Density, social networks and job search methods: Theory and application to Egypt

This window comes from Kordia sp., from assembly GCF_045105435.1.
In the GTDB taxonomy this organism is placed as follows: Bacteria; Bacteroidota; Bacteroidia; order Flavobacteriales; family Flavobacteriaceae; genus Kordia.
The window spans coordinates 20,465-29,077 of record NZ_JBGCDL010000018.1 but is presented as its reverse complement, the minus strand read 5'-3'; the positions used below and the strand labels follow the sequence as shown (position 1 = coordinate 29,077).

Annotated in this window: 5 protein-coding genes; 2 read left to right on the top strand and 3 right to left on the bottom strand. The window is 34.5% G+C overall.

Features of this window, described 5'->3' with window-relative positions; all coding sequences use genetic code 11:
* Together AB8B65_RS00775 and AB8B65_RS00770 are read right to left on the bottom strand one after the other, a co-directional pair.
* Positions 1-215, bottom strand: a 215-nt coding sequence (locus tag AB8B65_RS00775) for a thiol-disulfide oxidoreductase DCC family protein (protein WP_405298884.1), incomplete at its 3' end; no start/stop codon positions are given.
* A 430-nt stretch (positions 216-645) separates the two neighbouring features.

The aim of this Paper is to study the impact of the size and the quality of social networks on the probability of finding a job. We first develop a theoretical model in which individuals are embedded within a network of social relationships. Workers can obtain information about jobs either directly, or indirectly, via an employed friend belonging to their social network. We show that, conditional on being employed, the probability of finding a job through social networks - relative to other search methods - increases and is concave with the size of the network. There is, however, a critical size of the network above which this probability decreases. We also show that the probability of finding a job through friends and relatives decreases with the local unemployment rate. We test empirically these theoretical findings for Egypt using the 1998 Labor Market Survey. The empirical evidence supports the predictions of our theoretical model.
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